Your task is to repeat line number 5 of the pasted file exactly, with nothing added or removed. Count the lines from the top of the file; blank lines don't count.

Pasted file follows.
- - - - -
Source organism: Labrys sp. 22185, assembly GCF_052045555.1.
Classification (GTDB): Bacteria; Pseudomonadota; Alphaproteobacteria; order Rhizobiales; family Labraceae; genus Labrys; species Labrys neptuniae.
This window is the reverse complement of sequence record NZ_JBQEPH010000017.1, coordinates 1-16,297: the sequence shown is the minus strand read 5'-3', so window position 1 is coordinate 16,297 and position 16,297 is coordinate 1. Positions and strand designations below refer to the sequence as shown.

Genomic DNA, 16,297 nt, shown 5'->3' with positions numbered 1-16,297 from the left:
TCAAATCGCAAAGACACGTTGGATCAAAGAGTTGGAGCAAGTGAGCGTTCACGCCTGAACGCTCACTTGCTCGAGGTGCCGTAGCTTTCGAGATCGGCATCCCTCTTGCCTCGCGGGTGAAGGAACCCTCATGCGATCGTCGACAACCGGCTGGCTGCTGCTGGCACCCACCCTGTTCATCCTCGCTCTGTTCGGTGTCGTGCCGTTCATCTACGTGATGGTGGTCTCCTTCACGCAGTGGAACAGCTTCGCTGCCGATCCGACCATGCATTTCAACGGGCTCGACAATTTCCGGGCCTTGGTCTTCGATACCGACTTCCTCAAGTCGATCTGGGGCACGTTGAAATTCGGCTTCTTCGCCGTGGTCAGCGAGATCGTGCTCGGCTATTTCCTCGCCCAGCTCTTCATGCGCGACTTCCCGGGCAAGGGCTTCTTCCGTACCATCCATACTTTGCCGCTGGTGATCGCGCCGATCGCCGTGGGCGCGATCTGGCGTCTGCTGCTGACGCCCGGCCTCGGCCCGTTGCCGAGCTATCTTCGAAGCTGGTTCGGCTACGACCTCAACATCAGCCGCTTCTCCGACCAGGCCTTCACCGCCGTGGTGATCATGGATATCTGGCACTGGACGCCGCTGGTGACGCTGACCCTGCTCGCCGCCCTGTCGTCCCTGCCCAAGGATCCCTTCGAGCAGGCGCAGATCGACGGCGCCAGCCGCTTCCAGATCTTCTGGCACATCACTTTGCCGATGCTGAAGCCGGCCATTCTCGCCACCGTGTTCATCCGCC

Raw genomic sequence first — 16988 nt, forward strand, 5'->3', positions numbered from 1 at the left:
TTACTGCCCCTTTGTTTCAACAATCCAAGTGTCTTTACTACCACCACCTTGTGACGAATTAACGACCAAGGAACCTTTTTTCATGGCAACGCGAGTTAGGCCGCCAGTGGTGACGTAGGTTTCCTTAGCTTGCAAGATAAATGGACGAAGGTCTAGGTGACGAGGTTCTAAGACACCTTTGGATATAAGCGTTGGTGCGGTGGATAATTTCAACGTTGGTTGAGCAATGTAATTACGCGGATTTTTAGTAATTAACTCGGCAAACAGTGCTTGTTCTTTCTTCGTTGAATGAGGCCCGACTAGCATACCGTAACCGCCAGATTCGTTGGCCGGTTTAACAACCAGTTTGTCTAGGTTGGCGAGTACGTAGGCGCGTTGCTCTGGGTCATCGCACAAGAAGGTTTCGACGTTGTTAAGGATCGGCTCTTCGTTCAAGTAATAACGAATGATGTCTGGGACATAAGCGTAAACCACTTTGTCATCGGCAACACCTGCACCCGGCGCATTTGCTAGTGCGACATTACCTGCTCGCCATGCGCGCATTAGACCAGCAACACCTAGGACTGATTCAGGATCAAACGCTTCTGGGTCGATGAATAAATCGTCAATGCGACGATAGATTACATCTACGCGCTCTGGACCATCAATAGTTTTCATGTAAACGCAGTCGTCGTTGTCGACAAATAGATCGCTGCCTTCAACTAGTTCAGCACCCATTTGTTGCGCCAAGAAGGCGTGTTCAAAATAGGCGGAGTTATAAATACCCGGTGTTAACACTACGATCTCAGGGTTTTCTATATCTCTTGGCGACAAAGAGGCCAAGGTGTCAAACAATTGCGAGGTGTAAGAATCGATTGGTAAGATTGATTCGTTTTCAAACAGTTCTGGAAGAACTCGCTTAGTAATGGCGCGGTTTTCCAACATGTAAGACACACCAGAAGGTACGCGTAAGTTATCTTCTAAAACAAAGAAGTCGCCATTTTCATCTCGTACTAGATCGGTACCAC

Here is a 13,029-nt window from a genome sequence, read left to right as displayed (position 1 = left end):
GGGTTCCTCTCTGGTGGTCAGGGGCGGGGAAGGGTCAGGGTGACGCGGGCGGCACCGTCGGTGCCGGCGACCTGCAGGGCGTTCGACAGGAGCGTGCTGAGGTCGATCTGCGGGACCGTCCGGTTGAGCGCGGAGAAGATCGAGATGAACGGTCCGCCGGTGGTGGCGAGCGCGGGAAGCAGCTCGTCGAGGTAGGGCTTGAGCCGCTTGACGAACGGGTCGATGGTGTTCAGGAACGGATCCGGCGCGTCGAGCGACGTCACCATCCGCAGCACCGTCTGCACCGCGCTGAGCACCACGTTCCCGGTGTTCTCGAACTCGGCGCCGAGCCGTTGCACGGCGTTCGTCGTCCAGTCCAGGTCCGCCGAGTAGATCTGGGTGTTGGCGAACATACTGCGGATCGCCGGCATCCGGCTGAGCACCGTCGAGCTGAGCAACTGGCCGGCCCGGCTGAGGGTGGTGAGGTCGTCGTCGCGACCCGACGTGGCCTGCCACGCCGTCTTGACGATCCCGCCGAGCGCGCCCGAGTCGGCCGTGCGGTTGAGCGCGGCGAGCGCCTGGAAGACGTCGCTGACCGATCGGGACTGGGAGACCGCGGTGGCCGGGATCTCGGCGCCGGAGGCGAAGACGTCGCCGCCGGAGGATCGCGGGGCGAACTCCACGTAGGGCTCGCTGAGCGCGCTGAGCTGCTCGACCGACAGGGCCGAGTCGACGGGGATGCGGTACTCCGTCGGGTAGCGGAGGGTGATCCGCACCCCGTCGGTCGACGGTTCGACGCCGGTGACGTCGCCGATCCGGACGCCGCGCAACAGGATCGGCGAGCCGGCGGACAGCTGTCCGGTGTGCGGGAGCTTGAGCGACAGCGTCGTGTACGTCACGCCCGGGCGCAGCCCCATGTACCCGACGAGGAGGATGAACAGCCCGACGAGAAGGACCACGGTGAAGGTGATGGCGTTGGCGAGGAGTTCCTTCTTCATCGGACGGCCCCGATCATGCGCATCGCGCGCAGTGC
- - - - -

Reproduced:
TCAAATCGCAAAGACACGTTGGATCAAAGAGTTGGAGCAAGTGAGCGTTCACGCCTGAACGCTCACTTGCTCGAGGTGCCGTAGCTTTCGAGATCGGCATCCCTCTTGCCTCGCGGGTGAAGGAACCCTCATGCGATCGTCGACAACCGGCTGGCTGCTGCTGGCACCCACCCTGTTCATCCTCGCTCTGTTCGGTGTCGTGCCGTTCATCTACGTGATGGTGGTCTCCTTCACGCAGTGGAACAGCTTCGCTGCCGATCCGACCATGCATTTCAACGGGCTCGACAATTTCCGGGCCTTGGTCTTCGATACCGACTTCCTCAAGTCGATCTGGGGCACGTTGAAATTCGGCTTCTTCGCCGTGGTCAGCGAGATCGTGCTCGGCTATTTCCTCGCCCAGCTCTTCATGCGCGACTTCCCGGGCAAGGGCTTCTTCCGTACCATCCATACTTTGCCGCTGGTGATCGCGCCGATCGCCGTGGGCGCGATCTGGCGTCTGCTGCTGACGCCCGGCCTCGGCCCGTTGCCGAGCTATCTTCGAAGCTGGTTCGGCTACGACCTCAACATCAGCCGCTTCTCCGACCAGGCCTTCACCGCCGTGGTGATCATGGATATCTGGCACTGGACGCCGCTGGTGACGCTGACCCTGCTCGCCGCCCTGTCGTCCCTGCCCAAGGATCCCTTCGAGCAGGCGCAGATCGACGGCGCCAGCCGCTTCCAGATCTTCTGGCACATCACTTTGCCGATGCTGAAGCCGGCCATTCTCGCCACCGTGTTCATCCGCC